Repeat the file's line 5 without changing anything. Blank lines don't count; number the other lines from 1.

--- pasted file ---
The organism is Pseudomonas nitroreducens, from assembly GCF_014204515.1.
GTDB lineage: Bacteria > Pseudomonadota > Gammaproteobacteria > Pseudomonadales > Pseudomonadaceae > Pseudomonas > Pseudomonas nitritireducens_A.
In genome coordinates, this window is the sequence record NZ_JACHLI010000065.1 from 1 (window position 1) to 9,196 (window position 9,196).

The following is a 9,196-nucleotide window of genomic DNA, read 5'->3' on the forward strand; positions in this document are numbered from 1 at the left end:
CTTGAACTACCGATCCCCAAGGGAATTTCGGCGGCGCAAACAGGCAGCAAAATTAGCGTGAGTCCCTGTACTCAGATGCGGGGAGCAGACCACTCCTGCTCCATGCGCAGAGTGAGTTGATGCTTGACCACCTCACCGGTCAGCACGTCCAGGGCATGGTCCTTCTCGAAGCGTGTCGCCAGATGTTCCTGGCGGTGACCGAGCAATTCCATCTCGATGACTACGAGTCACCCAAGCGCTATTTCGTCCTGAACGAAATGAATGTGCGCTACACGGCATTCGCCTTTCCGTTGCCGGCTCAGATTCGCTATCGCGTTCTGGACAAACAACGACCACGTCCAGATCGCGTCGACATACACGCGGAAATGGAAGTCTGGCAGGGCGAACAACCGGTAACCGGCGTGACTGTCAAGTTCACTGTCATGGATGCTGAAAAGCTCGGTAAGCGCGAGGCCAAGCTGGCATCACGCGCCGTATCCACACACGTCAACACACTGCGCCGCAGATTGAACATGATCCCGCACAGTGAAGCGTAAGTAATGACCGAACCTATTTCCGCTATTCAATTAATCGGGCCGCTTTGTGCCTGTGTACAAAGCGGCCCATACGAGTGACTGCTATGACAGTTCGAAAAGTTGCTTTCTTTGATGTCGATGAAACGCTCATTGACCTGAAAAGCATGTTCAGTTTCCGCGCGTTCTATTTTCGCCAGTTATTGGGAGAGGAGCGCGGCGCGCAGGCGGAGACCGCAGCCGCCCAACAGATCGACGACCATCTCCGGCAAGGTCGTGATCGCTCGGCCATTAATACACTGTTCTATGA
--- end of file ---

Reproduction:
CTTGAACTACCGATCCCCAAGGGAATTTCGGCGGCGCAAACAGGCAGCAAAATTAGCGTGAGTCCCTGTACTCAGATGCGGGGAGCAGACCACTCCTGCTCCATGCGCAGAGTGAGTTGATGCTTGACCACCTCACCGGTCAGCACGTCCAGGGCATGGTCCTTCTCGAAGCGTGTCGCCAGATGTTCCTGGCGGTGACCGAGCAATTCCATCTCGATGACTACGAGTCACCCAAGCGCTATTTCGTCCTGAACGAAATGAATGTGCGCTACACGGCATTCGCCTTTCCGTTGCCGGCTCAGATTCGCTATCGCGTTCTGGACAAACAACGACCACGTCCAGATCGCGTCGACATACACGCGGAAATGGAAGTCTGGCAGGGCGAACAACCGGTAACCGGCGTGACTGTCAAGTTCACTGTCATGGATGCTGAAAAGCTCGGTAAGCGCGAGGCCAAGCTGGCATCACGCGCCGTATCCACACACGTCAACACACTGCGCCGCAGATTGAACATGATCCCGCACAGTGAAGCGTAAGTAATGACCGAACCTATTTCCGCTATTCAATTAATCGGGCCGCTTTGTGCCTGTGTACAAAGCGGCCCATACGAGTGACTGCTATGACAGTTCGAAAAGTTGCTTTCTTTGATGTCGATGAAACGCTCATTGACCTGAAAAGCATGTTCAGTTTCCGCGCGTTCTATTTTCGCCAGTTATTGGGAGAGGAGCGCGGCGCGCAGGCGGAGACCGCAGCCGCCCAACAGATCGACGACCATCTCCGGCAAGGTCGTGATCGCTCGGCCATTAATACACTGTTCTATGA